Egypt's Identity Impasse
Nine years ago, Mohammed Hegazy, then 16, dropped out of an Islamic school after deciding he didn't want to be a Muslim preacher. He transferred to another school, unknowingly joining a class that included seven Christians.
That fateful transfer in 1999, and Hegazy's later conversion to Christianity due to the witness of those seven students, set in motion events that led to Cairo's highest civil court. In late January, Judge Muhammad Husseini refused to issue Hegazy a new identity card registering him as a Christian. "He can believe whatever he wants in his heart," the judge said, "but on paper he can't convert."
Hegazy wasn't the only Egyptian convert taking his cards to court. In a second case, a judge has allowed Christians who had converted to Islam for divorce or employment to "re-convert" to Christianity. But the ID cards of these 12 re-converts will include the potentially stigmatizing words, "Christian, previously proclaimed Islam as his/her religion." In a third case, an administrative court ruled that the government must issue ID cards omitting any religious designation to followers of Baha'i, a marginalized religious minority.
In Egypt, a person's identity card is destiny. It is required, for example, to rent an apartment, hold a job, enroll in school, vote, travel overseas, and receive government services. The cards establish citizenship, legal residence, and religious affiliation. But the only religious options are Islam, Christianity, and Judaism.
All three cases gained enormous attention in the Arabic media, in part because Egypt is creating a new national ID-card database. They also sparked fresh public arguments over punishment for apostasy and Egypt's poor human-rights record.
Tip of the Iceberg
At one of the largest and most influential evangelical congregations in the Middle East, the senior pastor sees a spiritual victory in the recent media coverage.
"We are in a better day for freedom of expression," the pastor told Christianity Today in a lengthy interview. "For Hegazy to go to court and to ask such a requestit never happened in the last 1,400 years."
Surveying the big picture, this pastor believes a religious earthquake is shaking the Middle East, leading to many new conversions from Islam. "For years, there were only hundreds converting from Islam to Christianity. Very confidential, very low key," he said. "Now [converts] are writing their stories. They are in chatrooms. The voice of converts for the first time is being heard. The numbers are beyond estimation. It's an iceberg. If you hear a thousand, then there are 100,000 beneath the surface."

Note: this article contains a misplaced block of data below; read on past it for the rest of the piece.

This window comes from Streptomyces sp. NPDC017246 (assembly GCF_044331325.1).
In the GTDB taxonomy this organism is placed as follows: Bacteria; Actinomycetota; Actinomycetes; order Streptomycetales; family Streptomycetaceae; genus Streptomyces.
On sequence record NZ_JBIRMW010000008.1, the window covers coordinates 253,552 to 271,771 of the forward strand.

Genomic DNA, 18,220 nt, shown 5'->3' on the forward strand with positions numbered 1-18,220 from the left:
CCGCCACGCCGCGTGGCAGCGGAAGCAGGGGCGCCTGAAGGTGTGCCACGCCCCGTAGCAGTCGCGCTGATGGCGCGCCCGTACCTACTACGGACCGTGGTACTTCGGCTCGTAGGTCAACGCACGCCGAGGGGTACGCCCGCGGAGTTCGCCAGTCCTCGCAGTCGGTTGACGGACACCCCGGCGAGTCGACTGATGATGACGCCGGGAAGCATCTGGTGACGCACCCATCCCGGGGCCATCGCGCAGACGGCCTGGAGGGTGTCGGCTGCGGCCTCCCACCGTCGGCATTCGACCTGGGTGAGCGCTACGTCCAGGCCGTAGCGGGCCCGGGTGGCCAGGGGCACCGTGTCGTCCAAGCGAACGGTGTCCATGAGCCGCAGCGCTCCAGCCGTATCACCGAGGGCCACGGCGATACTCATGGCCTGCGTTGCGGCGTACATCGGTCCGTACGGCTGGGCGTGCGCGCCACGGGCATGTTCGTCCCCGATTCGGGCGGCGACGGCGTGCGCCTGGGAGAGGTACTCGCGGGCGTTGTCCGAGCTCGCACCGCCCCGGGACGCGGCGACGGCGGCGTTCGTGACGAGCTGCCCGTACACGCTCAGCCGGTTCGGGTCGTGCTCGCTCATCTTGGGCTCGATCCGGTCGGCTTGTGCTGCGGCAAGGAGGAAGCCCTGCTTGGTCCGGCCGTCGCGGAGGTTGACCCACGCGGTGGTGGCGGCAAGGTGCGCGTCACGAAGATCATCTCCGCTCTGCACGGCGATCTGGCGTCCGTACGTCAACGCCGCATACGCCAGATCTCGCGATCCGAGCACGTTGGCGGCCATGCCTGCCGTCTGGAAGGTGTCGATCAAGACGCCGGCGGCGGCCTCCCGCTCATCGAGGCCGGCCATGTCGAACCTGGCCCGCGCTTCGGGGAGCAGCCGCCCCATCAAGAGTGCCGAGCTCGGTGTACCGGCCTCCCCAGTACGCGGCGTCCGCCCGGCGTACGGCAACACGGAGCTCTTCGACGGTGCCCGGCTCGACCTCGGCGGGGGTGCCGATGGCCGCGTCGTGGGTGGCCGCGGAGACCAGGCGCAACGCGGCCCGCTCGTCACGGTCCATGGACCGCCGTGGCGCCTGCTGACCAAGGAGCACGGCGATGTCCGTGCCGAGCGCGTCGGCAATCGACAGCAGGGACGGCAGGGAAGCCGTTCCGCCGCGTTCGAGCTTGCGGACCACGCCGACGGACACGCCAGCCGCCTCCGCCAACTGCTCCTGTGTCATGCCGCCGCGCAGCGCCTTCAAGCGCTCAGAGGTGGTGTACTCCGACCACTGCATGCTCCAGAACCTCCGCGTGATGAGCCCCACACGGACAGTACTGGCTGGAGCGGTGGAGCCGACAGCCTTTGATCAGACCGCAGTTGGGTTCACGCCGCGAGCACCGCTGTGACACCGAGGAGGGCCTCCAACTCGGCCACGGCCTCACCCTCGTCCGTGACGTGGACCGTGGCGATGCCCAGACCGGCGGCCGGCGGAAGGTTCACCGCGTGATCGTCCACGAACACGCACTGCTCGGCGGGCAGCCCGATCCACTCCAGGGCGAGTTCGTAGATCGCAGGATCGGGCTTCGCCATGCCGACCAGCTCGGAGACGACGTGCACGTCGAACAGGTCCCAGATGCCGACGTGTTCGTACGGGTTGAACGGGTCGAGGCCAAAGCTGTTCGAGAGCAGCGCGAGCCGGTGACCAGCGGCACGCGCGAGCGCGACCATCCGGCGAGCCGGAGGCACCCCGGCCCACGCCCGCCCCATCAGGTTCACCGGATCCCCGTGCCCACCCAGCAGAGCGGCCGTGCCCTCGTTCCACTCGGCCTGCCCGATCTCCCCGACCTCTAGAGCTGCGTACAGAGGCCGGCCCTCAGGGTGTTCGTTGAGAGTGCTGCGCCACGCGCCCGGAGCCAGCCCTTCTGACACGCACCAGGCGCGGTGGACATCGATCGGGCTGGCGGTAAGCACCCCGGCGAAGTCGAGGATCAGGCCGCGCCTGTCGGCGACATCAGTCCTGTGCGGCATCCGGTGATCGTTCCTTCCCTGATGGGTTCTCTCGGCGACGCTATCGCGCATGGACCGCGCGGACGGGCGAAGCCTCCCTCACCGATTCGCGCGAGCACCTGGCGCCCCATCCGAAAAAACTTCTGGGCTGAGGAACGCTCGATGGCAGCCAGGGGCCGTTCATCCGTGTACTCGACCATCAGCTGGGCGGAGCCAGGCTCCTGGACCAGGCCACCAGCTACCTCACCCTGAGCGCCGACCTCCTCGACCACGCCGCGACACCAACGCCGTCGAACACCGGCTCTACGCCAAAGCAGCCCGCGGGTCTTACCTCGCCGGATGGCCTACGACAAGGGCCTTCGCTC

The pastor traces the roots of this evangelistic surge to a church-based awakening in the 1970s. A Presbyterian pastor (then leader at the downtown church) and a Coptic Orthodox priest were among the few Christian leaders willing to baptize new believers with a Muslim background. Coptic Orthodoxy represents up to 6 million people in Egypt, while Protestants number fewer than 250,000.
But long-simmering tensions within the Orthodox Church caught up with the priest. In 1978, Pope Shenouda III suspended him from ministry. Egyptian authorities twice imprisoned him for falsifying ID cards. In 1989, he fled the country, and since his 2003 retirement has hosted an influential program on the Al Hayat Christian satellite channel.
The Presbyterian pastor has also faced years of opposition, once even facing an angry Muslim man pointing loaded handguns at him in his office. "I was threatened that I would be killed," he told CT. "That's okay." At the time, he was more troubled by the threats to burn his landmark church, opened in the heart of Cairo by Presbyterians in 1950, on the authorization (later regretted) of King Farouk. He said, "The church session [board] met. They said, 'If they burn the church we will rebuild it. We will not stop evangelizing.' "